This was the real tragedy. I well remember the day in which Fundamentalist church leaders would illegitimately drive a wedge between the "spiritual" and "social" dimensions of the Christian gospel, even claiming that the latter had nothing to do with the gospel [Even then the connection of "liberal" theology and "liberal" politics had been assumed. "Why?" is a question to which I have never received an adequate answer.] Even worse, when I moved to Dallas, Texas in 1979, I distinctly remember being appalled when learned that the famous W. A. Criswell, pastor of the 50,000-member First Baptist Church of Dallas, had in 1956 publicly opposed integration (a stance which he later reversed in 1968), and listened to him defend racially-segregated worship. I was somewhat less surprised to learn that Jerry Falwell had, in 1958, spoken out against the Warren Court's 1954 landmark decision in Brown v. Board of Education, and had, in 1964, denounced the Civil Rights Acts as the "Civil Wrongs Act." These are men who were regarded by my Evangelical fellow travelers as stalwarts of the faith. I then did not regard them as such. And the years have not changed my opinion of them. Yes, I understand that I am a Northerner, and that official segregation was foreign to my experience. But these were men who supposedly based their worldview on the Bible, which is far from ambiguous on the matters that have a bearing on this issue. Simply put, they were without excuse. Good (or at least "conservative") theology amounts to a hill of beans when it is wed to practice that denies the very heart of a gospel based on God's fulfillment of his promises to Abraham. And to act as if our country's original sin has been paid for, that the graveyard in our collective closet is now irrelevant, and that, despite all the evidence to the contrary, African-Americans now play on a level playing field, is both unrealistic and reprehensible. None of us theologians are guiltless, of course, and we must always be willing to remove the redwood trees from our own eyes before we cast aspersion on our brothers for the specks of dust we perceive in theirs. But it still grieves me when I hear supposed followers of Jesus Christ speak and act in ways that King's interlocutors would have approved. It is for this reason that King's prophetic call in 1963 is still relevant in 2013. May we never forget.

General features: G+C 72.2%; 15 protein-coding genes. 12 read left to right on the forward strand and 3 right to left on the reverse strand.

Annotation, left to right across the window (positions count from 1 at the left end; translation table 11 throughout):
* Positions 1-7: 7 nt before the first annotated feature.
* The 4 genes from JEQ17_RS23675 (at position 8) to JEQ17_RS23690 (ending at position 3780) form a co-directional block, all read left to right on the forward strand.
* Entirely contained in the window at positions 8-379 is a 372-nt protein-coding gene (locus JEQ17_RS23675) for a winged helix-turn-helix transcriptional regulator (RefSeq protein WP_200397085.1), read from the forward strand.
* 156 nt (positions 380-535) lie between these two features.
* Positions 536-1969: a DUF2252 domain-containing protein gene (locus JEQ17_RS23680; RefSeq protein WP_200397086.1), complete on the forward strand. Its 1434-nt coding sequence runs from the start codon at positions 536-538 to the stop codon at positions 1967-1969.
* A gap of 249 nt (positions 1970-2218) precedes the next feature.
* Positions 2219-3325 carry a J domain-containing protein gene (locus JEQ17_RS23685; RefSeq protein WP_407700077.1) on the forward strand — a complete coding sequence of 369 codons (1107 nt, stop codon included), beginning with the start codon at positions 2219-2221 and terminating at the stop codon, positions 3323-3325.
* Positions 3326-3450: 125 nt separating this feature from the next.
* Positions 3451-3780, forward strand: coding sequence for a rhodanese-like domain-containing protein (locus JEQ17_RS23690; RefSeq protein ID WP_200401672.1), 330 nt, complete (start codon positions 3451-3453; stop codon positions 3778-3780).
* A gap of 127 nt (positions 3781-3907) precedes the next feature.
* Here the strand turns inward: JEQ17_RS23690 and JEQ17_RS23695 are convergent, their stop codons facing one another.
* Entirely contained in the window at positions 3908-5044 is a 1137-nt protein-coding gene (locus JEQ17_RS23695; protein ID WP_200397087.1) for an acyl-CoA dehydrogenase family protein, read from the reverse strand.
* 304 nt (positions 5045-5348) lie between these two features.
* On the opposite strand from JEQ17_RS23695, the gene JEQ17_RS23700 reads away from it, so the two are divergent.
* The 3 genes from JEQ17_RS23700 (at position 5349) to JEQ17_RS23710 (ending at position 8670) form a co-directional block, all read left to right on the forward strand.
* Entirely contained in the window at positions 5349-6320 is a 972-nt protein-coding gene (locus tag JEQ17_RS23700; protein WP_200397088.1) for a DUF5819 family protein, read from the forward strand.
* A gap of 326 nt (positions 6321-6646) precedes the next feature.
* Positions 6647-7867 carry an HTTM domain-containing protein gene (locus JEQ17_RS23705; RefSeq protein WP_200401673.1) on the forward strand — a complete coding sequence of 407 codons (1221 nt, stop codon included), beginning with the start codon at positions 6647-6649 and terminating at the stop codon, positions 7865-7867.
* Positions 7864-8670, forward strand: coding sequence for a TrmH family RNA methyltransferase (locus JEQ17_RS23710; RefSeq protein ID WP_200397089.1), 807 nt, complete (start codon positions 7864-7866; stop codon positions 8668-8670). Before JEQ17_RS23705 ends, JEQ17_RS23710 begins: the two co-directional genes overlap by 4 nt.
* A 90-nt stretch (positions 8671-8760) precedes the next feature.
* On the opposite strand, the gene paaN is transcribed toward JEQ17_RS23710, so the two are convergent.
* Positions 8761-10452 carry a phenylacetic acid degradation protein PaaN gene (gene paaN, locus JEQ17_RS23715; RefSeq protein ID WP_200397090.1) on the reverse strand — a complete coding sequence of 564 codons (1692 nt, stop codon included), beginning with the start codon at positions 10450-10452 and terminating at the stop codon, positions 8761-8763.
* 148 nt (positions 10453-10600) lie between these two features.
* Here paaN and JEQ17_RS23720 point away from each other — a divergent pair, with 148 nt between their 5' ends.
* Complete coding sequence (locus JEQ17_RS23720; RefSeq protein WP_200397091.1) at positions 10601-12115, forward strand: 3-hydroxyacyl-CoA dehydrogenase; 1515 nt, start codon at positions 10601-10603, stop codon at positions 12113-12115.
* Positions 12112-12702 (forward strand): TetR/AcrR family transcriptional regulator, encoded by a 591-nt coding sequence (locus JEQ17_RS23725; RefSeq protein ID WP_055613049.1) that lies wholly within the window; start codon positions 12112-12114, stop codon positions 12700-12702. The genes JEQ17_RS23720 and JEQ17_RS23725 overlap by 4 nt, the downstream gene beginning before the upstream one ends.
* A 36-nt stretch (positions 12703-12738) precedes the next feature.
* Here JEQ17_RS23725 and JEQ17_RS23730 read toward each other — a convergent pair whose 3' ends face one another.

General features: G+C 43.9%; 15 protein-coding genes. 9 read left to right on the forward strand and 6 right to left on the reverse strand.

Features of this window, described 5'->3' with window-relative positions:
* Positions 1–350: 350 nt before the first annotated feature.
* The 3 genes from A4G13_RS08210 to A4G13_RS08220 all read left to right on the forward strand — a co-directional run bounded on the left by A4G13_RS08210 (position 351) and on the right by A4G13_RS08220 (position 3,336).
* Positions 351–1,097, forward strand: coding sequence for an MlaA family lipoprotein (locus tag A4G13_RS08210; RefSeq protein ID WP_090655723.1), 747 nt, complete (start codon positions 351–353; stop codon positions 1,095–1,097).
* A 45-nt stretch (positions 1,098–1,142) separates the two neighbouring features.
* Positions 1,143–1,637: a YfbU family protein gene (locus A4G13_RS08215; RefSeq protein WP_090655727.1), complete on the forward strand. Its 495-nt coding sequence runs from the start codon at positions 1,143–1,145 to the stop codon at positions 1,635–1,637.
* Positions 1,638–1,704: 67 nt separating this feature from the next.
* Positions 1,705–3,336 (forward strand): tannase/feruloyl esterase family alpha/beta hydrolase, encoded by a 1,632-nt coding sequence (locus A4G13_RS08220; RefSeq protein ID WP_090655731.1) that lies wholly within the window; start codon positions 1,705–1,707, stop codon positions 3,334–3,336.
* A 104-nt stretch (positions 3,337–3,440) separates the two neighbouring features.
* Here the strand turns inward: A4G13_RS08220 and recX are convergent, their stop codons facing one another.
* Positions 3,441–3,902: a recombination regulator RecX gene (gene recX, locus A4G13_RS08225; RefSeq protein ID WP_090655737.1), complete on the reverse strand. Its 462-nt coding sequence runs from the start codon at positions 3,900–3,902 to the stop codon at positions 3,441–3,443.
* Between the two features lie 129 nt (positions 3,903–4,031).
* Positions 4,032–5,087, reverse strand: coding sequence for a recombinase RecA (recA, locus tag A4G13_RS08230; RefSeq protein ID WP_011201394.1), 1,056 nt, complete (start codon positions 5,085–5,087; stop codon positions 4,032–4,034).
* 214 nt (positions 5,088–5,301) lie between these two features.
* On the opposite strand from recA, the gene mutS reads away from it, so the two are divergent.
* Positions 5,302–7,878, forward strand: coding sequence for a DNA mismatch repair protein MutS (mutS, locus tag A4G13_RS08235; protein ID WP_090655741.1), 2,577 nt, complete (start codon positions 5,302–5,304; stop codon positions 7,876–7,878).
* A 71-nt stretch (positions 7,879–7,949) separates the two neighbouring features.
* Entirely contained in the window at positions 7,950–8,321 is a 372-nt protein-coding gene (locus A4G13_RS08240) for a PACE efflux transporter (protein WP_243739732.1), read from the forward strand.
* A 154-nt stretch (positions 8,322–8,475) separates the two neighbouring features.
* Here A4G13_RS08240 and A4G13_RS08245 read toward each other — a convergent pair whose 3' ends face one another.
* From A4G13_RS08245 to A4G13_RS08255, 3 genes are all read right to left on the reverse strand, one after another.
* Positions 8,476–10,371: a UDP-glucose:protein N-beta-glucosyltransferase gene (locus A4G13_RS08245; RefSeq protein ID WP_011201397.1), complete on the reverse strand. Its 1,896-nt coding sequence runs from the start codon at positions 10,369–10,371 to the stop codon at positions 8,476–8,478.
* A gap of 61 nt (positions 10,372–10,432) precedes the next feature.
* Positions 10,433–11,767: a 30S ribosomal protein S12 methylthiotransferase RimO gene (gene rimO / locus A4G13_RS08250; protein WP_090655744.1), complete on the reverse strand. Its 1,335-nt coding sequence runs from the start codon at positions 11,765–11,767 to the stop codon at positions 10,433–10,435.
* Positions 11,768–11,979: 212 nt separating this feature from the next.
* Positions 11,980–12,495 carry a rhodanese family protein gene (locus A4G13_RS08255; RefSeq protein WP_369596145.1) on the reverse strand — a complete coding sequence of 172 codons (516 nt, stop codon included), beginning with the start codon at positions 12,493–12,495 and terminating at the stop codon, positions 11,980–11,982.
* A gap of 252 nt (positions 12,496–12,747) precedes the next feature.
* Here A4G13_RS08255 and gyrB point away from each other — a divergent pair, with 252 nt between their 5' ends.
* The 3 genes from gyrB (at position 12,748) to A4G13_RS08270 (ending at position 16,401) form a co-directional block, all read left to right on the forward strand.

Tuesday, April 16, 2013

God and Hell on Earth: Flogging Molly, the Incarnation, and the Cross of Christ

(image@floggingmolly.com)




















I have often said, only partly in jest, that no one should be placed in a position of spiritual leadership in the church until they are at least 40 years of age (the same applies, mutatis mutandis, to exercising academic leadership positions at Christian colleges or seminaries). Part of the reason, as St. Paul wisely said to his protege Timothy when he disqualified a new convert (neophyton) from the role/office of "overseer" (episkopē, i.e., an elder or, later, a "bishop"), was to avoid the pitfall of arrogance or conceit (hina mē typhōtheis) to which such such youngsters (spiritual or otherwise) are prone (1 Tim 3:6). To this I would add another reason: most younger people have simply not experienced enough of life's inescapable vicissitudes. Or, to put it more bluntly, most of them have not been worn down or refined sufficiently by the suffering and misery—the living hell on earth, as it were—that life in a fallen world brings as its ineluctable companion. Younger ministers and scholars may have achieved "success" in ministry or academia, some at the expense of personal integrity, others imperceptibly assimilating the American (i.e., the "world's") understanding of what "success" entails, but almost all failing to develop genuine empathy and sympathy for those who have suffered disappointment and loss.